As I take leave of you today, let me make it known:
If you ever need someone to support you or loosen the lid of a jar of pickles …
I am your girl!

Student Preacher for Ash Wednesday

Fenwick Preaching Team member and the Class of ’20 president reflected on the Lenten Season at Mass on February 26.

By Patrick Feldmeier ’20

Caddie and football player Patrick Feldmeier is one of four Chick Evans Scholarship recipients from Fenwick (to date) this school year.

40 days. 40 nights. Students and faculty, now is the opportunity to move forward as followers of Christ. Lent is the time to evaluate our connection to God, and make an honest effort to strengthen our faith. Through the trials and tribulations of the following 40 days, let us ask God for trust, for trust will empower us through all of life’s challenges.

At the end of His 40 days in the desert, the devil tested Jesus like never before with short term pleasures and materialistic possessions. Yet, Jesus stayed resilient, and refused to give in to the Devil’s temptations. Jesus trusted that God’s love would triumph any benefit received from giving into the Devil, and God prevailed. This trust, this faith that God is the answer in our lives, will guide us through these next 40 days. We are constantly surrounded by unfulfilling passions that make us happy for a short period of time, then leave us drained shortly after. The Devil works through these passions, but our heart yearns for more. A strong faith in God throughout Lent will orient ourselves to strive for fulfilling pleasures, which will bring us the long-lasting happiness we all desire. Everything begins with a trust in God, and the confidence that He knows what is best for us. Trust in God’s plan, the lessons he teaches, and the love he gives us every day; and rest assured you will enter Easter Sunday a changed person.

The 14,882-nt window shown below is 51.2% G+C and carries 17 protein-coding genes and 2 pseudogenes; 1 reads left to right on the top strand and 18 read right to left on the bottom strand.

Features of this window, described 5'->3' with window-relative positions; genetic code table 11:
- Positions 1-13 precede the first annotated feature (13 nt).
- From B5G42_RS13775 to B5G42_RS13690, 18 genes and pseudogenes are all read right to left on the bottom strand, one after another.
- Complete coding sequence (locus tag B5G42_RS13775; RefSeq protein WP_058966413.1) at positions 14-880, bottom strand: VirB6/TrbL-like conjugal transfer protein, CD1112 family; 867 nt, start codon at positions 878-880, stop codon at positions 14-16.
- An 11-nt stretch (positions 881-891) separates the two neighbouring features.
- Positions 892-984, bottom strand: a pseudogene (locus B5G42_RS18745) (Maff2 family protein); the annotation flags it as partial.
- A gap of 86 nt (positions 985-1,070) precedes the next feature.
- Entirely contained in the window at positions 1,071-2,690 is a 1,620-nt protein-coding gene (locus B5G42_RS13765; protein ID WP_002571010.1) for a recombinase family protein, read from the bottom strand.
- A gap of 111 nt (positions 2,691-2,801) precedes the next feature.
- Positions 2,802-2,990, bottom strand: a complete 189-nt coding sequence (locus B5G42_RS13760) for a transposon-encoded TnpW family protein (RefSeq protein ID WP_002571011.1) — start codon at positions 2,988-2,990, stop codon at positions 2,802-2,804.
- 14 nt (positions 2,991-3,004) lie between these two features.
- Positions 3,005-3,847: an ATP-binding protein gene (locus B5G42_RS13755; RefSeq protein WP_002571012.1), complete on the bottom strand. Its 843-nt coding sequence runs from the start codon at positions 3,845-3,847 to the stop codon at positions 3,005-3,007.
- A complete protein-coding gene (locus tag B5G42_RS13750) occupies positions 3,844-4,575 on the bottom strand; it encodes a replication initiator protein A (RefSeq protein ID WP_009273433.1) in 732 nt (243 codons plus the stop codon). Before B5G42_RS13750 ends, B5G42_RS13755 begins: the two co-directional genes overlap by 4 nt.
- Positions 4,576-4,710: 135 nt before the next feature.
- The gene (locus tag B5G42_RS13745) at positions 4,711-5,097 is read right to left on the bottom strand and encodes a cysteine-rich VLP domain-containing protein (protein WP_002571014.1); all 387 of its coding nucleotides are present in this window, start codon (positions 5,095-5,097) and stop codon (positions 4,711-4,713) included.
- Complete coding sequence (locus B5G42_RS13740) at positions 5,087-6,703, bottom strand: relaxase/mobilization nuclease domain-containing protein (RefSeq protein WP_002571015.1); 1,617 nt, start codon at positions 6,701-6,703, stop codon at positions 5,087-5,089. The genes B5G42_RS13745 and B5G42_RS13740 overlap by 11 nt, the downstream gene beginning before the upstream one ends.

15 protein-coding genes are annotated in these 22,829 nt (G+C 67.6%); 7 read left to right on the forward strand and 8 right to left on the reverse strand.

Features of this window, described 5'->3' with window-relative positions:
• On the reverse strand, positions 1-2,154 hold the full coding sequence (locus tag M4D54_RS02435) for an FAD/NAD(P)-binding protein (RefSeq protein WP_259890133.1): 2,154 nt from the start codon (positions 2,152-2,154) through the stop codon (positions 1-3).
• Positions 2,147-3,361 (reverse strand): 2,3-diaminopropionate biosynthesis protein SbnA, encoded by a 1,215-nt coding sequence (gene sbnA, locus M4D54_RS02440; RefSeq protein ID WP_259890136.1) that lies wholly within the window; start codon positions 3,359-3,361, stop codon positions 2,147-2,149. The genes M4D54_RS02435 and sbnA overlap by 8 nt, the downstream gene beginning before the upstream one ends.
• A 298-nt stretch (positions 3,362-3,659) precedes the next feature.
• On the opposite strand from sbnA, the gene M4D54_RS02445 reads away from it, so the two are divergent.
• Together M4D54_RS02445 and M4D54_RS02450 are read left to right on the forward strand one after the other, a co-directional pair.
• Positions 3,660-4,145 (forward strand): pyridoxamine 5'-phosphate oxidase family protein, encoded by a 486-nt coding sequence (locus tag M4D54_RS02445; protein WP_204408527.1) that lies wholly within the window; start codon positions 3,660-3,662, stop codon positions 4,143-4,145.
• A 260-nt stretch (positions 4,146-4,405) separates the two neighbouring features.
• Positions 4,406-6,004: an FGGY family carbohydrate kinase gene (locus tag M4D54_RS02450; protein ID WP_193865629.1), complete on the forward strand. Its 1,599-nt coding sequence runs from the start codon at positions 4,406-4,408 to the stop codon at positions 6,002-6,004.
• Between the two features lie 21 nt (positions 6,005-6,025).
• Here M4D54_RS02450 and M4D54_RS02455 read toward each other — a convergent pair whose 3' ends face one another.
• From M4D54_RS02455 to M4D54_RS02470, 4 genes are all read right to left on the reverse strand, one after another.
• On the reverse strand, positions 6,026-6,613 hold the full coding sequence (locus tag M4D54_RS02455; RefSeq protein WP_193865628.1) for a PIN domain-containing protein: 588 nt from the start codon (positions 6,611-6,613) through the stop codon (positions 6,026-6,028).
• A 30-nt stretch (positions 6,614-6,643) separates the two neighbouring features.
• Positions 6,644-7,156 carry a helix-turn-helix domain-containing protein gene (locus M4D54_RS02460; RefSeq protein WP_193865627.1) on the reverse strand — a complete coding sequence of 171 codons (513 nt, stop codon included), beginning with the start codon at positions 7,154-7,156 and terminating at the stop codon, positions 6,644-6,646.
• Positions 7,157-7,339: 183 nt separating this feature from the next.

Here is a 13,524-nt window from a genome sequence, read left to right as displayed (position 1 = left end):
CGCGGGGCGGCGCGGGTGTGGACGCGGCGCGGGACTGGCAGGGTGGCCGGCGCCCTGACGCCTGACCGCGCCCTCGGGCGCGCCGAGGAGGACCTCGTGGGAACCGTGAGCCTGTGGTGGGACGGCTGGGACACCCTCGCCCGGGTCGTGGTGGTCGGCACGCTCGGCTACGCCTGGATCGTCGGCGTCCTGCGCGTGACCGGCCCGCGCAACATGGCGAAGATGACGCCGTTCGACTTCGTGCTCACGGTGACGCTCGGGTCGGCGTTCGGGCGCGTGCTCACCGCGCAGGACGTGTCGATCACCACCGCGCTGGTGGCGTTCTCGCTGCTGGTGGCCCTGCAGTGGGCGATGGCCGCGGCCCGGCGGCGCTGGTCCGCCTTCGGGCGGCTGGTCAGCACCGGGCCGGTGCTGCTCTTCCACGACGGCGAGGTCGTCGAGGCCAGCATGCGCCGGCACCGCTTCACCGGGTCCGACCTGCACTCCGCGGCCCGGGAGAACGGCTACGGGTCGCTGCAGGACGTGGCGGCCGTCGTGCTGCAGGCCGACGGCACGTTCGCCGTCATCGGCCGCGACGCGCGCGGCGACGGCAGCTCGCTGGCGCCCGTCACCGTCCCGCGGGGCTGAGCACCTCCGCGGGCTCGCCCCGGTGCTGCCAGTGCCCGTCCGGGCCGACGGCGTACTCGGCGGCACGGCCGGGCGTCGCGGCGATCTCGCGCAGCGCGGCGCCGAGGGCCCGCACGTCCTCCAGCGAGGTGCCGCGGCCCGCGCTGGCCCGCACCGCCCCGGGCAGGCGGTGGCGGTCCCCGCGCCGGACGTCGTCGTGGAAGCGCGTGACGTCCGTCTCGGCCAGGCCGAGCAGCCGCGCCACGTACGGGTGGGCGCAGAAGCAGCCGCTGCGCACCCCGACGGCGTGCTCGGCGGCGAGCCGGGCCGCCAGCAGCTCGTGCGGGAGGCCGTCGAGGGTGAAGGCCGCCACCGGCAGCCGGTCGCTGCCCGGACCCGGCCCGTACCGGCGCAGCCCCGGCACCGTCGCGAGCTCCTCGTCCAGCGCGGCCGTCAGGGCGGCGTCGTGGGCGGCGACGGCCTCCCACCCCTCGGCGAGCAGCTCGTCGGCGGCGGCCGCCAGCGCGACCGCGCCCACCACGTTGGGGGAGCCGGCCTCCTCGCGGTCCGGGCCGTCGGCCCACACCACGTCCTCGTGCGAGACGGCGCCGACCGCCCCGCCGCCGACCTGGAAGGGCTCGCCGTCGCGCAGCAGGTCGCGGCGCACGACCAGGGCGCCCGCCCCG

This Lent, don’t just give something up, like pop, candy, fighting with your siblings, whatever. Lent is about giving more to God, who calls on us to make a greater effort to pray more, attend mass more often, and embody a Catholic conscience in our daily lives.

We don’t know how our lives will be in 40 days. Life may be better, worse, or a complete transformation because of certain situations. Jesus conquered death merely days after his journey because He believed in the power of God. As Christians, if we can commit to strengthening our relationship with God in the next 40 days, we will see ourselves change right before our eyes. Jesus’ journey in the desert prepared him for his ministry, death and resurrection. I will leave all of you with one simple question. What are you preparing for in the next 40 days?